Let me tell you about the first time I stopped for fast food at breakfast and thought the muffin was allowed. Bonk! Or a doughnut. Ditto bonk!

At home, the butter I’ve loved has given way to apple butter or jams and jellies. That’s fine, though I still look at that yellow stick on the counter with some lusting. Oh, God, do I!

But six months into this routine, I had lost weight I couldn’t afford to lose. I had lost appetite, too. My wife and I independently came to the same conclusion: I needed to get more fat into my diet. We’re still working on it.

Yes, it’s a sidestroke

So there I was, swimming my laps when one of the lifeguards asked, “Excuse me, is that a sidestroke?”

Like what, I’m doing something wrong … after sixty years of this?

Uh, no. Turns out he didn’t know how to do one. A butterfly stroke, yes. But this essential way of swimming?

So I ask, “Didn’t you need it with a reverse kick to pass lifesaving?”

Turns out, no, they’ve changed the requirements. No more cross-chest carry, either.

Huh?

No, they use a backstroke to keep the victim’s neck and back more secure.

Wow, times have changed.

At least he’d heard the sidestroke was great for swimming distances, as in the ocean. I gave him a few tips.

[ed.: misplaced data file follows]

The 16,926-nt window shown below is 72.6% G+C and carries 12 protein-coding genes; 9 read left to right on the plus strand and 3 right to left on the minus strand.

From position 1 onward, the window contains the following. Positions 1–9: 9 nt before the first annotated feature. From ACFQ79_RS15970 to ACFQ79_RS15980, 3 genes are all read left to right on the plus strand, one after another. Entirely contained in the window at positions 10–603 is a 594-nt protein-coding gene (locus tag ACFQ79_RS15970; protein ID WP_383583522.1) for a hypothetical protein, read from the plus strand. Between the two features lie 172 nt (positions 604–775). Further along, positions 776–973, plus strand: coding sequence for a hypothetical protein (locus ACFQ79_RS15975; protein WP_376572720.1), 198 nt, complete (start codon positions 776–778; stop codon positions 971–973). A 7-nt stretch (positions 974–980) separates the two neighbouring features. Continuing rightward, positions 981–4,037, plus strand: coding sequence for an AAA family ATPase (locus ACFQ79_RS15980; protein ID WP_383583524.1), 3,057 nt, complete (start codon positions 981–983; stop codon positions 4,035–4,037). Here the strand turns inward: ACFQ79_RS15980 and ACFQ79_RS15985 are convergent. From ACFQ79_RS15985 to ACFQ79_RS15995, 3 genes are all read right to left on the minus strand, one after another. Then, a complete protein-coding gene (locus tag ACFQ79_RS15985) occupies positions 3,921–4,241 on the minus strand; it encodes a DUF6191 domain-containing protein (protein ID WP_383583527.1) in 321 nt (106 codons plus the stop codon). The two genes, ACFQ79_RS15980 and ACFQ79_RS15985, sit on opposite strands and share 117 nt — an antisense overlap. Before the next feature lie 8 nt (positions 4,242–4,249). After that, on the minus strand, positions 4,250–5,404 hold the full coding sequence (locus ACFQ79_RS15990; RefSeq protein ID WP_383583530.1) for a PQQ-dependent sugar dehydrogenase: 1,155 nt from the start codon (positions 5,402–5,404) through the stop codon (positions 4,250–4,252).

But, jeez, I hate feeling old. I remember when CPR was the new thing, and it was much, much gentler than what they’re teaching these kids. I can expect a few broken bones if they go for it, and I’ll be grateful.

Yes, even with that, I trust them with my life.

A stent? Seems everybody has one

Get to a certain age and the conversation often shifts to personal health issues. (Sorry ’bout that.)

I am surprised by the number of people who tell me about their stents, for instance. This matter of running a probe from your wrist and up your arm into your heart is surprisingly commonplace. It’s also amazing what relatively small community hospitals are doing nowadays. (OK, ours is now a subsidiary of Mass General Hospital in Boston … like the best. Not that I really considered that at the time I was being wheeled off to God knows what.)